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News :: Human Rights : Organizing : Race
Tenants Tell Deutsche Bank to Stop Putting Around
02 Sep 2008
Bankers, brokers and other elites came together on Saturday, August 30th for a posh and pompous romp at TPC Boston in Norton, Massachusetts. The Deutsche Bank Championship featured world class golfers, thousands of spectators, and is sponsored by multinational Deutsche Bank. As it happens, Deutsche Bank is also the leader in home foreclosures in Massachusetts. Protestors from across Massachusetts and Rhode Island picketed outside the tournament, greeting each shuttle bus with their message to stop the evictions and stop the predatory lending that leads to foreclosure.
Two weeks beforehand, City Life/Vida Urbana, a Boston based tenants rights
organization, sent a letter to Deutsche Bank demanding they support MA
legislation that would put a moratorium on evictions in foreclosure cases.
CLVU also demanded the bank call in their top ten servicers to the
negotiating table. They declined as expected and the protest was on!
About one hundred people attended, representing organizations such as
CLVU, Lawrence Community Works, SEIU Local 615, Students for a Democratic
Society, the National Lawyers Guild and others. Among the protestors were
several tenants and former owners of foreclosed homes across the region.

One woman from Lawrence, MA, an immigrant from the Dominican Republic,
expressed her frustration by saying "the bank tells us to leave, but all
the houses are abandoned. We need to talk together, to negotiate in order
to keep people in their homes. We came here looking for the American
Dream, not the American Nightmare." It's no coincidence that so many
immigrants, people of color and low-income families are bearing the brunt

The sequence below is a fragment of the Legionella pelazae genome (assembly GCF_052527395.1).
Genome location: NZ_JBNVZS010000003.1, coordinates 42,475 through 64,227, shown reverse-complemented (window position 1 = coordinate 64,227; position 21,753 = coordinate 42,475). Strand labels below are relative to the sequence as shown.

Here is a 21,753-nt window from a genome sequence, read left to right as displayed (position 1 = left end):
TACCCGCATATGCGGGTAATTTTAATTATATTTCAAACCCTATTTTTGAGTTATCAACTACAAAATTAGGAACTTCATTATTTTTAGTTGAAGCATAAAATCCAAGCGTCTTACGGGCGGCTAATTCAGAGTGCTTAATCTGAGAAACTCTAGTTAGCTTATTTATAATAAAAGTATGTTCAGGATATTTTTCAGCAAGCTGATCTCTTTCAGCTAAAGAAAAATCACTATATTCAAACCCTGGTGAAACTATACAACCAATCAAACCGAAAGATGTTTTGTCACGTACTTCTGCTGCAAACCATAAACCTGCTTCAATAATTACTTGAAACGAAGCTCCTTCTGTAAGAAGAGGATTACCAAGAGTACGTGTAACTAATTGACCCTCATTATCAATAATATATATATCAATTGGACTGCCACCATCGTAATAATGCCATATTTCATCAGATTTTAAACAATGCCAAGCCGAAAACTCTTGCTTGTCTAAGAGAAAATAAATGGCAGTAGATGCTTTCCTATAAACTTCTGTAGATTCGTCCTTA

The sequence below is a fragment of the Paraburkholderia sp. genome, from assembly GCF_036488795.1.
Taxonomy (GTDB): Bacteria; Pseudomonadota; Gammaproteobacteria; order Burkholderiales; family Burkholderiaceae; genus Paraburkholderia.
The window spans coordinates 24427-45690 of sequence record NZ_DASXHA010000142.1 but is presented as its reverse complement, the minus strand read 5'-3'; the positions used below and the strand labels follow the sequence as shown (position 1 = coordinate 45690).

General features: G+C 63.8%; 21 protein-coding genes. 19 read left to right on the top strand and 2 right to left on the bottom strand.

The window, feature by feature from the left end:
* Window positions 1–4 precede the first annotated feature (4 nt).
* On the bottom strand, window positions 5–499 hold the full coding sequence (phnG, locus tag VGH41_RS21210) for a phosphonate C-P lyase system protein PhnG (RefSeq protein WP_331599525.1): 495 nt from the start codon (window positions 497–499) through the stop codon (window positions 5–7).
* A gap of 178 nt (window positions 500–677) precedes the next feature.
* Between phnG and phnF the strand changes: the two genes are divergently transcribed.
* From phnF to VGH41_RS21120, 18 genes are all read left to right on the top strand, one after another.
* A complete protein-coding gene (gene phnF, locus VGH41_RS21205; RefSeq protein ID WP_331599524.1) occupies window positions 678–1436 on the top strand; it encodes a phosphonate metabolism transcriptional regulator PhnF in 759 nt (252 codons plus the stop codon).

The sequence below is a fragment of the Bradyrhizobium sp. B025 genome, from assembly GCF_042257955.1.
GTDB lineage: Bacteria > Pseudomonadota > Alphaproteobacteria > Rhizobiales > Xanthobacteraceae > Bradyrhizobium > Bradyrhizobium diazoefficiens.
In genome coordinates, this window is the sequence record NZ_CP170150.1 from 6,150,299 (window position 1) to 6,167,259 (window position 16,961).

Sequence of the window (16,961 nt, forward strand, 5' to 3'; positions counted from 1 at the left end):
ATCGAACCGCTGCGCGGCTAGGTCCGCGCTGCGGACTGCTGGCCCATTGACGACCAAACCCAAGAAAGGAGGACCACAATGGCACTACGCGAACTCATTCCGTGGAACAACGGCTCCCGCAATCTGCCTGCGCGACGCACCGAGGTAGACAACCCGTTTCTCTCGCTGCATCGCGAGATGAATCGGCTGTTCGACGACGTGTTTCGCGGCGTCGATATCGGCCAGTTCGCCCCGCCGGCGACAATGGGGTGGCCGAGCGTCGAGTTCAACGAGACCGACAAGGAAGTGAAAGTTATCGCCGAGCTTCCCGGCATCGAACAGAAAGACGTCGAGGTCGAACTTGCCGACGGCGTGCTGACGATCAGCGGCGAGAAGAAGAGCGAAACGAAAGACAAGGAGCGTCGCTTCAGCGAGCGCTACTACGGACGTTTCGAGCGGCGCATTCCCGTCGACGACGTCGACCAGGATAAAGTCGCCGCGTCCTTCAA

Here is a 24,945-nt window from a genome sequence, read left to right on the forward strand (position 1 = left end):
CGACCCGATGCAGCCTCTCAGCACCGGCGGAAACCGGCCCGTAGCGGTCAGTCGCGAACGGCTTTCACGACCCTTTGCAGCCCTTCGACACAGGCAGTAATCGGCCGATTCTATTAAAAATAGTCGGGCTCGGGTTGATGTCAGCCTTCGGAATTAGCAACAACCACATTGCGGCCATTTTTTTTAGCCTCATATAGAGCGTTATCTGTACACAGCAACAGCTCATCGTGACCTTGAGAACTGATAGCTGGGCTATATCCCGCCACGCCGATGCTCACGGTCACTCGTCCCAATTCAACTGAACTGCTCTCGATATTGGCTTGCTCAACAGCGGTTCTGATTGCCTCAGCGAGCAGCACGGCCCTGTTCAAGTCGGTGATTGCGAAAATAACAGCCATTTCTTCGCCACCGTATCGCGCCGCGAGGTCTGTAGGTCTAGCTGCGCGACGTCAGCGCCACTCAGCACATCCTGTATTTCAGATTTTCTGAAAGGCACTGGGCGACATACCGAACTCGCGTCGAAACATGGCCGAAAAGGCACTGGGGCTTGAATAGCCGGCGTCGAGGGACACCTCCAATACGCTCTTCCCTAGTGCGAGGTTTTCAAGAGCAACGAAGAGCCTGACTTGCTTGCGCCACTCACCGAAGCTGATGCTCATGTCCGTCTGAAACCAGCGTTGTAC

of this crisis. Mortgage companies have targeted these people for
predatory lending scams such as sub-prime loans. Between February 2007 and
February 2008, 31,516 foreclosures were initiated in Massachusetts alone.
The number continues to grow exponentially.

Soledad Lawrence, a tenant organizer with City Life/Vida Urbana,
appropriately drew the connections between the foreclosure crisis and the
racist and classist displacement of mainly African American poor residents
of New Orleans following Hurricane Katrina. Lawrence stated "Foreclosure
is like Katrina without the water." As residents of the Gulf Coast prepare
for Hurricane Gustav, tenants in Boston and across the US brace for the
continuing economic tidal waves of foreclosure, unemployment and rising
food and energy prices. Working class people are displaced from their
homes and communities by the greed of Capitalist "development."
Many tenants and former owners shared their stories at the protest. Those
most directly affected, such as Miriam, an East Boston tenant currently
living in a foreclosed building, are pushing the organizing forward
despite the fear that banks and real estate agencies try to instill in
them. Speaking at the rally, she said "Many people are suffering, but
together we can move forward and we will win!" Protestors were enlivened
and inspired by people's stories of struggle.

The demonstration was only a small component of the multi-faceted campaign
to resist evictions after foreclosure. When it comes down to it,
participants are prepared to physically block evictions. We're proud of
our 7 for 7 track record. Saturday's protestors will return to their
respective neighborhoods invigorated and ready to continue the
door-to-door organizing that is the heart of the struggle.


If you live in the Boston area and want to support the campaign, please contact the Boston No-Eviction Network at: boston.noevictions(nospam)
See also:

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